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well and good;1 in such a2 case the camel is the very model of docility. But if the epithet is intended to designate an animal that takes an interest in its rider, so far as a beast can;6 that in some way understands his intentions, or shares them in a subordinate fashion ; that obeys from a sort of submissive or half fellow-feeling with his master, like the horse and elephant; then I say that the camel is by no means docile: very much the contrary.1 He takes no heed of11 his rider; pays no attention 12 whether he be on his back 13 or not; walks straight on when once set a-going, merely because he is too stupid to turn aside; 14 and then, should some tempting thorn or green branch allure him out of 16 the path, continues 17 to walk on in this new direction simply 18 because he is too dull to turn back into the right road. His only care is to cross 19 as much pasture as he conveniently can while pacing mechanically onwards, and for effecting 20 this his long flexible neck sets him at great advantage;21 and a

1 Well and good, here so mag es hingehen.

2 Turn here such a by 'this.'

3 Here the word very is synonymous with 'real,' true -the French vrai. In German the adjective must here be preceded by the indefinite article.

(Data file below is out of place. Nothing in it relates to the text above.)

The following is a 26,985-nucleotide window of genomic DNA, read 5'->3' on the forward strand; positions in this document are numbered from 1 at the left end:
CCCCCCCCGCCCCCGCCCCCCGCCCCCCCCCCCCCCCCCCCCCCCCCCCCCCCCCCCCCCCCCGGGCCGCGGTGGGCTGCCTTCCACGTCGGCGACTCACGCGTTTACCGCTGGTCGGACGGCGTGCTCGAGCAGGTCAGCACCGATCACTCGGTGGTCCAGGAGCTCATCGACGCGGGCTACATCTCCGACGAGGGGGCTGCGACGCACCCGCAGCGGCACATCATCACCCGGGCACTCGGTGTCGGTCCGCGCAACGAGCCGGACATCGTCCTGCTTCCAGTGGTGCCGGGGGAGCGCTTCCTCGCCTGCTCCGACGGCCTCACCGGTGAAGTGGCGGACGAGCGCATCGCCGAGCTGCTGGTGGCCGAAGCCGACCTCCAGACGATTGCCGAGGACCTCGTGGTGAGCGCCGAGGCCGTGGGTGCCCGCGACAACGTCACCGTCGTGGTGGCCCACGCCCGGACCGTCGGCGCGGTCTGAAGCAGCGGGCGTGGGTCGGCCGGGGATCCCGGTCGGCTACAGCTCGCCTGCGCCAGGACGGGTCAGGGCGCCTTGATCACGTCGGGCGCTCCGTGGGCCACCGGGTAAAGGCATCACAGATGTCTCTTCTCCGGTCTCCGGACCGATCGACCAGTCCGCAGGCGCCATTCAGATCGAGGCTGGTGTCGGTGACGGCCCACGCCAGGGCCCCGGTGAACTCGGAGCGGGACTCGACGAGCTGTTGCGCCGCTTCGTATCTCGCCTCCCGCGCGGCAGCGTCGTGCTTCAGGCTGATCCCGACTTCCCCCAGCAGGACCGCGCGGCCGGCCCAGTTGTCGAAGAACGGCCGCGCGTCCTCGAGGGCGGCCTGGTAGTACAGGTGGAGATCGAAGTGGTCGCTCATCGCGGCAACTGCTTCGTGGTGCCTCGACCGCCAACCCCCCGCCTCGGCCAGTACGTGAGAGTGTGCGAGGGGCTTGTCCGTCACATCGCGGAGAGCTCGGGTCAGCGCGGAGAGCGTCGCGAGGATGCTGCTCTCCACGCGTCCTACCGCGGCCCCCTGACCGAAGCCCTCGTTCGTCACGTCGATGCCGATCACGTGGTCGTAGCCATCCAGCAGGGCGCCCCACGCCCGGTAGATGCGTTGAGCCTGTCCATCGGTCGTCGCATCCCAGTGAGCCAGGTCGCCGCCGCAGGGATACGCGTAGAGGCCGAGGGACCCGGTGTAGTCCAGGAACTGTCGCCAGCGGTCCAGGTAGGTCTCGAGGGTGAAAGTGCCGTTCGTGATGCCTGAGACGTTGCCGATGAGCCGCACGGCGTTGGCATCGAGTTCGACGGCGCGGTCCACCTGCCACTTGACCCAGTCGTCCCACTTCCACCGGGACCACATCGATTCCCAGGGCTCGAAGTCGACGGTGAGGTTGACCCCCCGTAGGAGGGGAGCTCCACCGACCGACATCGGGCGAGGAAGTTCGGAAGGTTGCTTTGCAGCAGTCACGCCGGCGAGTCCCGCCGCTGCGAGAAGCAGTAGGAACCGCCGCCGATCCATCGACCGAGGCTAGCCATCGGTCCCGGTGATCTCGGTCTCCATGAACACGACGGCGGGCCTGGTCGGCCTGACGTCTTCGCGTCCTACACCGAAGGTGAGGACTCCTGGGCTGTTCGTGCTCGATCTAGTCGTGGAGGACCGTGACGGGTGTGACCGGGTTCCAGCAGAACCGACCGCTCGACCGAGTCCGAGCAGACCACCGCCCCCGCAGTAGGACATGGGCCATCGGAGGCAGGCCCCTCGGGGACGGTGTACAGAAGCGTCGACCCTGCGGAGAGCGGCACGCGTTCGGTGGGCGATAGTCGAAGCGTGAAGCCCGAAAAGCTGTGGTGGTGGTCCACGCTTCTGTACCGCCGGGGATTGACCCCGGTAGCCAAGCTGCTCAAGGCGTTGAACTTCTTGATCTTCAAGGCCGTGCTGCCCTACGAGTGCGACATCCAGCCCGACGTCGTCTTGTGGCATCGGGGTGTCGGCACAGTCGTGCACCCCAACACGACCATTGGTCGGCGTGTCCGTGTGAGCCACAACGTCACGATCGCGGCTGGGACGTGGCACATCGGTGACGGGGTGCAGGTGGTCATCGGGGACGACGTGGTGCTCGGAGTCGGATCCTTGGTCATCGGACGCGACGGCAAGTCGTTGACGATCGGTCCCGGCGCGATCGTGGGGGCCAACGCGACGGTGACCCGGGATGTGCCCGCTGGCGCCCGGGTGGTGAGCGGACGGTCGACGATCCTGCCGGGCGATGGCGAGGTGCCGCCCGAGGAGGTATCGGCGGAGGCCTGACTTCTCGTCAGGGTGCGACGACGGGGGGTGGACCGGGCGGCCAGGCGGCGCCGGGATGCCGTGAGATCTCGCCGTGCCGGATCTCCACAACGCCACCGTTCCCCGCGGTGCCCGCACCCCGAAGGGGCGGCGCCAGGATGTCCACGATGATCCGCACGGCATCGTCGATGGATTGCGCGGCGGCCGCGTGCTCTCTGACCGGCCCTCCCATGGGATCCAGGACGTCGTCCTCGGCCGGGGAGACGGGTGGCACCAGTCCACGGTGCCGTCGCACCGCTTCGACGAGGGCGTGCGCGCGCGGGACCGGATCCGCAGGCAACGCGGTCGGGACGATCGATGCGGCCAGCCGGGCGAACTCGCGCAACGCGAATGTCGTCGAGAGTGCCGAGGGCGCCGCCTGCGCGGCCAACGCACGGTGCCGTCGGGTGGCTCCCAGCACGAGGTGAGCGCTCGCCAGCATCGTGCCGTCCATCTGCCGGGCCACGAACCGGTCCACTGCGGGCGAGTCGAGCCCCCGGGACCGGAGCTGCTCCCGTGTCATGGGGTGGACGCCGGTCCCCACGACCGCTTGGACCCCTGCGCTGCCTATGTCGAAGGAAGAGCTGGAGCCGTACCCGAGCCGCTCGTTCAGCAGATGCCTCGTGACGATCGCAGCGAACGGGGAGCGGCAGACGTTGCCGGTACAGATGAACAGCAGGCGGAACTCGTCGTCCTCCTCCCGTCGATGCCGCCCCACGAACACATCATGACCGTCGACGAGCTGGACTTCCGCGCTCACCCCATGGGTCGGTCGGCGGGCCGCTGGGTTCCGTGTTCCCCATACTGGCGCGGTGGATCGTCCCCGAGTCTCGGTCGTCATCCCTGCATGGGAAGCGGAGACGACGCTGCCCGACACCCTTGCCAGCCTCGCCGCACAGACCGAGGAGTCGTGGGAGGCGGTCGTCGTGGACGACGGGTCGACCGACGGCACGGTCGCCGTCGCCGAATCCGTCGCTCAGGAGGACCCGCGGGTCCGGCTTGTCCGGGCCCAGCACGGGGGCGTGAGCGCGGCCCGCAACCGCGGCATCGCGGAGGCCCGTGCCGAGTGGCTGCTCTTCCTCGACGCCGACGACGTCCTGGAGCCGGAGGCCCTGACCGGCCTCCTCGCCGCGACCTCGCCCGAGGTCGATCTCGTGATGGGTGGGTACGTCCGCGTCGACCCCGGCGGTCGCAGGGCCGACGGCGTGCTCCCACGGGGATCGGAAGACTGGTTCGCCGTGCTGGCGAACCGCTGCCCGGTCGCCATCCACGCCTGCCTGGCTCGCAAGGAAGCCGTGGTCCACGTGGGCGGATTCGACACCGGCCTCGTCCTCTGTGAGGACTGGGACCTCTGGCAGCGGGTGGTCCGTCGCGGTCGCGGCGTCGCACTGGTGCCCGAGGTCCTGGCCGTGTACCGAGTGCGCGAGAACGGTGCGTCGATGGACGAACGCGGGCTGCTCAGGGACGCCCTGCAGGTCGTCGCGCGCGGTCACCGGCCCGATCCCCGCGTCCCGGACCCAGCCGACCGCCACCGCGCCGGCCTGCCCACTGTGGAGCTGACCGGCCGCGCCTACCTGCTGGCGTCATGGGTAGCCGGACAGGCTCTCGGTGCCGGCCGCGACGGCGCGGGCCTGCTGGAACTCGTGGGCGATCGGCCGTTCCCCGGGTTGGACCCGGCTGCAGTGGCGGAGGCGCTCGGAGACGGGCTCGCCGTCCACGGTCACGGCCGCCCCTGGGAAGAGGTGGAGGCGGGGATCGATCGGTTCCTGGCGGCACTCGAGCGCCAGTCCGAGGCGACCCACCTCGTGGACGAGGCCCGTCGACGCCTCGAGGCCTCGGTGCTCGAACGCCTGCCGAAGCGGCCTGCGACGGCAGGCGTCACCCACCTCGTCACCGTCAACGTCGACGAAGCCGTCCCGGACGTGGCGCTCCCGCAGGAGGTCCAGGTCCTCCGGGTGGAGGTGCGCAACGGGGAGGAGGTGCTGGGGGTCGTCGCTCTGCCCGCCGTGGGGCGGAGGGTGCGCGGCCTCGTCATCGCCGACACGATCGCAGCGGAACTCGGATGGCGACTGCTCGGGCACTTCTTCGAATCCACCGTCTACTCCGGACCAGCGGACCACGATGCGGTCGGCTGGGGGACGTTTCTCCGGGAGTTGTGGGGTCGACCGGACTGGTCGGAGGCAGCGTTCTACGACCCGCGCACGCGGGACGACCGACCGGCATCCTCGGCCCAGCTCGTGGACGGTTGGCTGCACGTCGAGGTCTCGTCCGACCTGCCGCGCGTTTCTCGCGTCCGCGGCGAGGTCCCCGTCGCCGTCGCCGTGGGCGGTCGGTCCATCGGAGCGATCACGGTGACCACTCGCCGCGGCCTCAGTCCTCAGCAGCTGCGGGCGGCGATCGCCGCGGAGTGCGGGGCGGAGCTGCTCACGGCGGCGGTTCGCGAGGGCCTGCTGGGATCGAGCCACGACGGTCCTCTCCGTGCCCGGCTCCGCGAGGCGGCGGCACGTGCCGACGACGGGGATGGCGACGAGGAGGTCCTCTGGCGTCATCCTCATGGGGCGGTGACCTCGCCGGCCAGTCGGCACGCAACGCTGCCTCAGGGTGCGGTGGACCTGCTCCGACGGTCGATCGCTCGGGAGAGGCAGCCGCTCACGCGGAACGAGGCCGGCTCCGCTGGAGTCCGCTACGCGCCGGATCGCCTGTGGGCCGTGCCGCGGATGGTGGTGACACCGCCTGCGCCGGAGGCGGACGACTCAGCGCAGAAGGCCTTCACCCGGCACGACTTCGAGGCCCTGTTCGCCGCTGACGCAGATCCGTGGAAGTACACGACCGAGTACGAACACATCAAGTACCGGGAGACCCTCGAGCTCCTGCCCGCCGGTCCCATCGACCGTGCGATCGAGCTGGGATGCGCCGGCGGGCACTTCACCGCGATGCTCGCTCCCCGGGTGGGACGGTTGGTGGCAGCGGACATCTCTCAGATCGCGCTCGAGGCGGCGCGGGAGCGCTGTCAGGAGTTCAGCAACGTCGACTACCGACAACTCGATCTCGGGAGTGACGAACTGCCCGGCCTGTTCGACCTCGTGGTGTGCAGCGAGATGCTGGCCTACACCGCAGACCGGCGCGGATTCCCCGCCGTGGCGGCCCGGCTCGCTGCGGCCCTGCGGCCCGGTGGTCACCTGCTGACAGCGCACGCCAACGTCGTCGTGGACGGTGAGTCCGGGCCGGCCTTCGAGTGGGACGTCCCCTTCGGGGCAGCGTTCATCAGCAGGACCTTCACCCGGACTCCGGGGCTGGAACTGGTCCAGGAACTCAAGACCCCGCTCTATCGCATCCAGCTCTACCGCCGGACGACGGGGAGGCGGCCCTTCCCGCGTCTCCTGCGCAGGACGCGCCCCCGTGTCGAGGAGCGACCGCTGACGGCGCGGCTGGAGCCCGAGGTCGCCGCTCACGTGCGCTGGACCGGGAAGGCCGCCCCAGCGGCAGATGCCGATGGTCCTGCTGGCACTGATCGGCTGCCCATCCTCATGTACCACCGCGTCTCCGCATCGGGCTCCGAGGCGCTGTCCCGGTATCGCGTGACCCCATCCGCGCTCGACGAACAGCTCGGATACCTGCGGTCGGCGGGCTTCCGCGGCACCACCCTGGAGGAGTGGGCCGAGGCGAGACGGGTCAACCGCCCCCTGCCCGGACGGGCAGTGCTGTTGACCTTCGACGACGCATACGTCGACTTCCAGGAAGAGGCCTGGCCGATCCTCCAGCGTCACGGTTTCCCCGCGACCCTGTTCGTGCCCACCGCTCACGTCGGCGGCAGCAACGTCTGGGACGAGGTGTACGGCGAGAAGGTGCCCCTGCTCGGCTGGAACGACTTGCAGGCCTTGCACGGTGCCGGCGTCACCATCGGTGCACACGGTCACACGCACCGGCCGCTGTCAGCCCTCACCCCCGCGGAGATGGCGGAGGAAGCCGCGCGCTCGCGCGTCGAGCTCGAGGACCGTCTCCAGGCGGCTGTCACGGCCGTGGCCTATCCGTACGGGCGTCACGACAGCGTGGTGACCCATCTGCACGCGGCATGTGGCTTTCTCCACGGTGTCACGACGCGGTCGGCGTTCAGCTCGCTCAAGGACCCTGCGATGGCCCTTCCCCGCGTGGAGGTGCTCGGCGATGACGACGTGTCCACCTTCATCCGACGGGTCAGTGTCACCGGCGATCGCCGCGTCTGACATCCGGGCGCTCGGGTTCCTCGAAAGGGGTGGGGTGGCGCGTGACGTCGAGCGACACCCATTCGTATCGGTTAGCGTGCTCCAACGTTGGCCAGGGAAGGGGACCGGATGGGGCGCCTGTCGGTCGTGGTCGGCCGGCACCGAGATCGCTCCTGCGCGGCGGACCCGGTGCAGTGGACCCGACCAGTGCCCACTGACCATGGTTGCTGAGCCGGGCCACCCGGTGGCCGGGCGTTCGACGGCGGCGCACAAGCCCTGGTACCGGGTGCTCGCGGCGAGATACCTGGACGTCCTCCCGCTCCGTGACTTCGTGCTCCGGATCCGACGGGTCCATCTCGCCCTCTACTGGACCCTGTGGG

4 But-intended, say briefly: soll aber der Austrud (i.e. expression). The supine is not used after the auxiliary verbs of mood.

5 The preposition in, referring to take interest, is rendered by an.

6 Turn as-can by 'it is possible to a beast.'

7 In some way, gewissermaßen. 8 The above clause will best be rendered idiomatically by translating shares them by auf dieselben eingeht, and fashion by Grad.

9 From, transl. aus. The term fellow may here be rendered by the adjective kameradschaftlich; but then with should be turned by 'for.'

10 Very-contrary, ganz im Gegentheil.

11 To take heed of, here fich füm


mern um. Ramel being neuter in German, the corresponding pronoun should be used throughout. 12 Pays no attention, render achtet nicht darauf.

13 Be-back, ihm auf dem Rücken fige; set a-going, in Bewegung ge bracht.